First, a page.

The two nations are seeking greater engagement in the Eurasian region. Central Asian countries are rich in hydrocarbons to make them attractive for energy-starved India and Pakistan. Both New Delhi and Islamabad are pushing ahead with infrastructure projects aimed at deepening their connectivity to the region. India is developing the Chabahar port in Iran that would grant it land access to Afghanistan and Eurasia. Islamabad is resting its hopes on the China-Pakistan Economic Corridor (CPEC) – a plan to develop Pakistani infrastructure and broaden economic links with the help of China.

The new members’ accession could be a prelude to the formation of large Eurasian partnership. Over the 16 years of its existence, the SCO has become a consolidated, full-fledged, and very influential international association fully independent from the influence of the West, offering an alternative to the outdated vision of a unipolar world dominated by the US.

Game-changers ahead on the (long) Maritime Silk Road

February 04, 2017

by Pepe Escobar for the Asia Times

Game-changers ahead on the (long) Maritime Silk RoadFrom the Bab al-Mandab to the strait of Malacca, from the strait of Hormuz to the strait of Lombok, all the way to the key logistical hub of Diego Garcia 2,500 miles southeast of Hormuz, the question pops up: How will the unpredictable new normal in Washington – which is not exactly China-friendly – affect the wider Indian Ocean?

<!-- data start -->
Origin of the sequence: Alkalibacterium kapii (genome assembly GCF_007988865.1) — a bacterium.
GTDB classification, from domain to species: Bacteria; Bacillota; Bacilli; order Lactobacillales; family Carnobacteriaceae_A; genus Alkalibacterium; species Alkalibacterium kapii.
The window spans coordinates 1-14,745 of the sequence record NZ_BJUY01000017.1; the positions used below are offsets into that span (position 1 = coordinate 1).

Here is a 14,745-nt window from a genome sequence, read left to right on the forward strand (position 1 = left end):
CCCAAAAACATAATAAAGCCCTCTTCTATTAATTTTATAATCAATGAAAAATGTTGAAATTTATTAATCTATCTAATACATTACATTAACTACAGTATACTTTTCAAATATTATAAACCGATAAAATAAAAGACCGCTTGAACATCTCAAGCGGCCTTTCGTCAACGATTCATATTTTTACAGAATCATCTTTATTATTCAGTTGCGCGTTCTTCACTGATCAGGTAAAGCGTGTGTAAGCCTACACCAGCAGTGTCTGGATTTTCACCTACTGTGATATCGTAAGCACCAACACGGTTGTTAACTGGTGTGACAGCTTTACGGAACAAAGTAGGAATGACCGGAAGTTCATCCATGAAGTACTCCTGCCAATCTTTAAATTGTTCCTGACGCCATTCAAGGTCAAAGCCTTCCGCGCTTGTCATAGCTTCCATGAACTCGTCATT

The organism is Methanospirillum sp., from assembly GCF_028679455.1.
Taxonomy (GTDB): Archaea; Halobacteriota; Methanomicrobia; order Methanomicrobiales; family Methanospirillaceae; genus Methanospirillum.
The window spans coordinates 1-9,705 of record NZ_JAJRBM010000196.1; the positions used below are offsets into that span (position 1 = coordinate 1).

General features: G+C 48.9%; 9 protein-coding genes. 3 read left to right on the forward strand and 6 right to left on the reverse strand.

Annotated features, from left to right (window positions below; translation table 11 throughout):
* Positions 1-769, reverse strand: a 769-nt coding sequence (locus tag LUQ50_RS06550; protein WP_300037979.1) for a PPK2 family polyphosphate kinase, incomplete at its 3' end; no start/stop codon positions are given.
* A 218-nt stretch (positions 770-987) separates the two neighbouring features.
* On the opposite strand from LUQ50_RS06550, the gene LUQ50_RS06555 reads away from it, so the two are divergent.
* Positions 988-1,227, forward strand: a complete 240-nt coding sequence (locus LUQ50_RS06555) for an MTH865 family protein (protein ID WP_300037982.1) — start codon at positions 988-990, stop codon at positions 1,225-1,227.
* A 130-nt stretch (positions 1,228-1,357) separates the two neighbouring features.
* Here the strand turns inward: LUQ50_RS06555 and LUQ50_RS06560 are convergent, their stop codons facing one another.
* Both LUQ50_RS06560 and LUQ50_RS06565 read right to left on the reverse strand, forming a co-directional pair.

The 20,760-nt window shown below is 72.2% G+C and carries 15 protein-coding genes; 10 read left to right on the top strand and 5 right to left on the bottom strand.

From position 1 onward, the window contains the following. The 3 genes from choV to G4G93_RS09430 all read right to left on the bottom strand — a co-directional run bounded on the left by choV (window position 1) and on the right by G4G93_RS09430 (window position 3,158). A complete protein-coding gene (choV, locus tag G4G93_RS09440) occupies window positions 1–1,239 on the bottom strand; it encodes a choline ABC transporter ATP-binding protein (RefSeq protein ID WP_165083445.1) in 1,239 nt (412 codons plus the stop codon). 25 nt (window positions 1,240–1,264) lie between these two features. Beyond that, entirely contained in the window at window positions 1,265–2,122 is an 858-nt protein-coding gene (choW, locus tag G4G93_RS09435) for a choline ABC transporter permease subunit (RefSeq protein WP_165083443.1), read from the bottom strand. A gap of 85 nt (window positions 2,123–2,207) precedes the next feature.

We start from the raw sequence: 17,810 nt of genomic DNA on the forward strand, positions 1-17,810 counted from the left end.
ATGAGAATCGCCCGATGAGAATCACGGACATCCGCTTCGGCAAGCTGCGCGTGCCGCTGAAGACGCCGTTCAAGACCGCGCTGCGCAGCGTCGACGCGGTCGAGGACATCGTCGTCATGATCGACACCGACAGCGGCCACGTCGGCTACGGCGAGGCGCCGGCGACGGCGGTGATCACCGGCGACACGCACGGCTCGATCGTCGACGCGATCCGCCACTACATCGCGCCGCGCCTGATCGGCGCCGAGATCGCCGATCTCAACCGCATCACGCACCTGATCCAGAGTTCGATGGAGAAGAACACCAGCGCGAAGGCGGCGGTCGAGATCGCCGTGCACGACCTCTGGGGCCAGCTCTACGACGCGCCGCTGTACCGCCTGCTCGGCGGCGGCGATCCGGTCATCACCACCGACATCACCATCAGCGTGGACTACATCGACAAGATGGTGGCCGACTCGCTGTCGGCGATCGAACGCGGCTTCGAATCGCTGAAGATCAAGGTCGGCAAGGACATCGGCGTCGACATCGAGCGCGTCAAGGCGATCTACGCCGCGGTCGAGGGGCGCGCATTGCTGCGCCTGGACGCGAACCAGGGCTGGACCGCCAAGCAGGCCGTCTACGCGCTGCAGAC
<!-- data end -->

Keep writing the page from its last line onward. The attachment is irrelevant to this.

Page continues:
At play are way more than key chokepoints in an area that straddles naval supply chains and through which also flows almost 40% of the oil that powers Asian-Pacific economies. This is about the future of the Maritime Silk Road, a key component of the Chinese One Belt, One Road (OBOR), and thus about how Big Power politics will unfold in a key realm of the Rimland.

India imports almost 80% of its energy from the Middle East via the Indian Ocean. Thus, for Delhi, protection of supply chains must be the norm, as in the current drive to develop three carrier battle groups and at least 160 naval vessels, including submarines, before 2022. That also implies boosting a cooperation agreement with the nations bordering the strait of Malacca – Malaysia, Singapore and Indonesia – and developing military infrastructure in the Andaman and Nicobar islands.